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My parents lived in Lafayette from 1952 to 1963. I attended St. Lawrence grade school in the north part of Lafayette. The school was on N. 19 th Street about 8 blocks from Monon Shops. We could hear the noon whistle at the shops from our school.

I would often ride my bike over to the shops and look through the fence at the activity going on there. My favorite place was the transfer table where occasionally I would catch them moving something. I remember the transfer table made a lot of noise as it moved on the rusty rails beneath it.

  One spring afternoon in 1956, after school, I rode my bike over to visit my friend Joe near St. Lawrence. Joe wasn't
  home that afternoon, so looking for something else to do I started riding toward Canal Road. It was a cloudy afternoon,
  but I didn't think much about the weather because I had train watching on my mind. I wanted to ride out and watch the
  Monon yard action from the beneath the U.S. 52 (bypass) bridge. I had never ridden out that way before and when I got
  to the bypass bridge I watched for a while and then decided to get closer to the action. I walked my bike down to the yard
  office to see if an old family friend was working. At that time the yard office was at the end of a bridge over what had
  been part of the Wabash and Erie Canal at one time. The building was old and small sitting next to the tracks.

  I was looking for Ira Tyner because I knew he worked in the yard office. I was hoping Ira could get me a ride on the switch engine that was sorting cars at the north end of the yard. I didn’t know it at the time, but that yard engine was number 18. It was one of a kind on the Monon because it was the only H10-44 Fairbanks Morse switch engine on the roster. The Monon had only purchased 3 FM engines and the other two were larger H15-44 units usually assigned to locals.

I found Ira working in the yard office. He was surprised to see me and introduced me to the other guys that were working with him that afternoon. It took a little while to get up enough nerve to ask Ira if I could get a ride on the switch engine. He seemed a little surprised at my request, but said yes. We went out to trackside and waited for an opportunity to get the attention of No. 18’s crew. I climbed up the steps and into the cab. I had hoped that I might be able to sit in the fireman’s seat like I had on a recent, though brief, visit to the cab of a Wabash switch engine. To my disappointment, there was an old wooden chair sitting between the engineer and fireman facing the door of the engine. That was to be my observation position for my ride on No. 18. There was a box car coupled next to the engine and that was the extent of view as we moved back and forth switching cars in the yard. This wasn’t exactly what I had in mind, but I was riding a train and that was fine with me.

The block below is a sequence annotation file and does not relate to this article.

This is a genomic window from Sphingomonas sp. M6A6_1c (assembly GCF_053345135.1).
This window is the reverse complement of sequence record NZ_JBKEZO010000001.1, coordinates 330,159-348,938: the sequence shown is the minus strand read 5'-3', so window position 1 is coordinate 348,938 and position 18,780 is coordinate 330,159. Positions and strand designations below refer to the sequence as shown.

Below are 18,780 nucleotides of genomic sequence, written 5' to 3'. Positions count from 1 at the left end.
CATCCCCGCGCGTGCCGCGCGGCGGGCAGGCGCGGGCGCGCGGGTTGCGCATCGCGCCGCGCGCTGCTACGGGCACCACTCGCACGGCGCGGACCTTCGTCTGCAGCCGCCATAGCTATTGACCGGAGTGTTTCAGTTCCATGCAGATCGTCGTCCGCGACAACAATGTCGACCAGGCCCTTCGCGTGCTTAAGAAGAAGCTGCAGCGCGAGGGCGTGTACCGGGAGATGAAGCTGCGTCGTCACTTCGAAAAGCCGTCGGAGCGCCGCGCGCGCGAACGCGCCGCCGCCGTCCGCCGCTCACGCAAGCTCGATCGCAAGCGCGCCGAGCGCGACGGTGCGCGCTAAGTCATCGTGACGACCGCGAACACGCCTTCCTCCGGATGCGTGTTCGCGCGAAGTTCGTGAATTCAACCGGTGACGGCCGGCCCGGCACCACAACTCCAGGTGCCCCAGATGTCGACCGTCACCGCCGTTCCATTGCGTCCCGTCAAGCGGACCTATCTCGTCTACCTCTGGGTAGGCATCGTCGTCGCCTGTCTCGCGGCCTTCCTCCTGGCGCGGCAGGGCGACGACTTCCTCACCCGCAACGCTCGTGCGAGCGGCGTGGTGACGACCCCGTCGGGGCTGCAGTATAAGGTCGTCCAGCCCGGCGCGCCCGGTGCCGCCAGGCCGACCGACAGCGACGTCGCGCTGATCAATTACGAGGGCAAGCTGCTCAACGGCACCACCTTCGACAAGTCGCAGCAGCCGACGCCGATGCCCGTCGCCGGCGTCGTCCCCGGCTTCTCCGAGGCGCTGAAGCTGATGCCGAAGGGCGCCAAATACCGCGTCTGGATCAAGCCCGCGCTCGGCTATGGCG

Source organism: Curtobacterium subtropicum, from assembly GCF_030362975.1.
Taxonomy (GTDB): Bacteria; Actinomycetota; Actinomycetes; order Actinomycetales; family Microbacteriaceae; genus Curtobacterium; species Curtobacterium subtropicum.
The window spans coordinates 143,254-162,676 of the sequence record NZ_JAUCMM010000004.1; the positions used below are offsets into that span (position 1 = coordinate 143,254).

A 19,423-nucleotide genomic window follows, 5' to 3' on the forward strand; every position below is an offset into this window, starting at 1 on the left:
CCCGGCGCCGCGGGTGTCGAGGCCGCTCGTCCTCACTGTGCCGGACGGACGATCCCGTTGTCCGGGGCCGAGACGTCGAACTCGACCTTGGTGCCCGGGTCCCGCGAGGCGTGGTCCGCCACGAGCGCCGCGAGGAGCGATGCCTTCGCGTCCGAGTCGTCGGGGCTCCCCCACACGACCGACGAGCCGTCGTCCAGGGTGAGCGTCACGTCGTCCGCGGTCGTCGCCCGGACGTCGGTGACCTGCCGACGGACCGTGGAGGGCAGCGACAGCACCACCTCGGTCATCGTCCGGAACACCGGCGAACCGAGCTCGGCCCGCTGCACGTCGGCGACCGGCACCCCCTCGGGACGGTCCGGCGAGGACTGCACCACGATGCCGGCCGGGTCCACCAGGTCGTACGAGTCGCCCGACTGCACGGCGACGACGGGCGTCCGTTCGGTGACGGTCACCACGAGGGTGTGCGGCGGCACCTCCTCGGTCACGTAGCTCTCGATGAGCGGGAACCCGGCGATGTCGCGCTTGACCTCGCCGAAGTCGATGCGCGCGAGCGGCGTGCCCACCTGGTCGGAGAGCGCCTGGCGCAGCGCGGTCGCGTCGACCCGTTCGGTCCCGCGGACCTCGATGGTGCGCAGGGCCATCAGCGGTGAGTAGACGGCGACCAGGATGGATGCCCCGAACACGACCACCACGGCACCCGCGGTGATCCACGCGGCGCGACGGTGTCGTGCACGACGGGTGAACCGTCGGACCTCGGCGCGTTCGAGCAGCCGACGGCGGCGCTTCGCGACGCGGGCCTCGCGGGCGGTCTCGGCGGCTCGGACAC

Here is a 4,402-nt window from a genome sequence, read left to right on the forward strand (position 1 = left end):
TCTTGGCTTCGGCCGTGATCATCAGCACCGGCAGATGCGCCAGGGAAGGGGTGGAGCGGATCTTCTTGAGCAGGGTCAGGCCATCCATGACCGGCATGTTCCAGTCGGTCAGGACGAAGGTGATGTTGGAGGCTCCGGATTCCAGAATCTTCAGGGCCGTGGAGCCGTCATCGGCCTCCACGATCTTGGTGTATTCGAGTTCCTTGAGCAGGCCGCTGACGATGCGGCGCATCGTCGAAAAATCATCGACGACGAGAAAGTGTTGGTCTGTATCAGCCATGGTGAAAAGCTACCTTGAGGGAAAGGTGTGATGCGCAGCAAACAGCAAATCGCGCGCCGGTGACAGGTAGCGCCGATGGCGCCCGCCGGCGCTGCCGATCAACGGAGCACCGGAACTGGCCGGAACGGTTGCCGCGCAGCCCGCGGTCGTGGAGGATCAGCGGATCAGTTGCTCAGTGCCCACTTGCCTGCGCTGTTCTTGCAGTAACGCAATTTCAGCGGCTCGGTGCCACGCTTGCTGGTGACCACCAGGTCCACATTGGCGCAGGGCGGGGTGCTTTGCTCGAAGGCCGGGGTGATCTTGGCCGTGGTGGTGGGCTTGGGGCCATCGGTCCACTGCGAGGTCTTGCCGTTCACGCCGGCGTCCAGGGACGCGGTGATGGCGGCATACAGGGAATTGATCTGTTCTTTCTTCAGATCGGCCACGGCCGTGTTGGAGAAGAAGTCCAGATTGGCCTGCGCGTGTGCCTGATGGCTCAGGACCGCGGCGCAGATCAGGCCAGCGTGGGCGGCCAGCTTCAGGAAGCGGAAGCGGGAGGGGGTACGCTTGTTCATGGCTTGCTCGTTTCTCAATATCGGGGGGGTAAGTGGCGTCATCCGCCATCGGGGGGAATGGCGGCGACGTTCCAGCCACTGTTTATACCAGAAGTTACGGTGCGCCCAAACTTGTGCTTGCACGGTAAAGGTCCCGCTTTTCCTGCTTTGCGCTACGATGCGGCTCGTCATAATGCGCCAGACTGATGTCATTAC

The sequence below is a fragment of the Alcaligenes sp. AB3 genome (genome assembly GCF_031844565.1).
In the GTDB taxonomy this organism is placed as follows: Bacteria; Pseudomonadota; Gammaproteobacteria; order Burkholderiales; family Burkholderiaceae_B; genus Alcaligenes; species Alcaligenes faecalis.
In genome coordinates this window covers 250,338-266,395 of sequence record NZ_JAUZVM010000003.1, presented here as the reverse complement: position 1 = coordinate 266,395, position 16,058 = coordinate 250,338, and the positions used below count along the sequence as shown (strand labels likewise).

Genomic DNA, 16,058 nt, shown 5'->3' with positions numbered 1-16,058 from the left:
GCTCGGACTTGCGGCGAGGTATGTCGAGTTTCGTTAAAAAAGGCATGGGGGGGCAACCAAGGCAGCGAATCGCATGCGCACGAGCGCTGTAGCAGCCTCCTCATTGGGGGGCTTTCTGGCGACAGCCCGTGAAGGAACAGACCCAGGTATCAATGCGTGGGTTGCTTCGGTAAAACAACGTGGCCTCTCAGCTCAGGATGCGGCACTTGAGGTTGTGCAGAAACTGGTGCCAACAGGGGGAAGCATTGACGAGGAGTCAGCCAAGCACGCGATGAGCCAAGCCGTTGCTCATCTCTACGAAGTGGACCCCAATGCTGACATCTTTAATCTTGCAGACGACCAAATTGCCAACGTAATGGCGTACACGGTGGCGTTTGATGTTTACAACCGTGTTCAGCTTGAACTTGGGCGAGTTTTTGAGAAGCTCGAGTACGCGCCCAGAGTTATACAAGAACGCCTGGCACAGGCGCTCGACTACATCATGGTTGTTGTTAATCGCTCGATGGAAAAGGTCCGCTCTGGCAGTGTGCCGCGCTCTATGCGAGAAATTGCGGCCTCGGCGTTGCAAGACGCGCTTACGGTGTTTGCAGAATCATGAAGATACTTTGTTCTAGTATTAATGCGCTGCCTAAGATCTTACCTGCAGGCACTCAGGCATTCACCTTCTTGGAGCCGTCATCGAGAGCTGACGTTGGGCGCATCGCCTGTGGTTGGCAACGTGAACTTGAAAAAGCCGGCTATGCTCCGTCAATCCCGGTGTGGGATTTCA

I hadn’t been paying much attention to the weather, but did notice that it was getting dark and a little foggy. When my ride was over Ira was waiting for me at the yard office. It was more than a little foggy by that time and Ira told me that he had called my parents and they would be coming for me and my bike. Remember, I had been going over to visit my friend Joe and that was where my mother thought I had gone. She was relieved when Ira called about my Monon adventure, but I was in trouble for changing my plans without permission. I remember walking my bike up the hill from the yard office to where my dad had driven our car in the shops complex. Although I got in trouble for my unauthorized adventure, I had a Monon memory that I have cherished more than 50 years later. Long live the MONON.

By Robert L. Gibson Jr.

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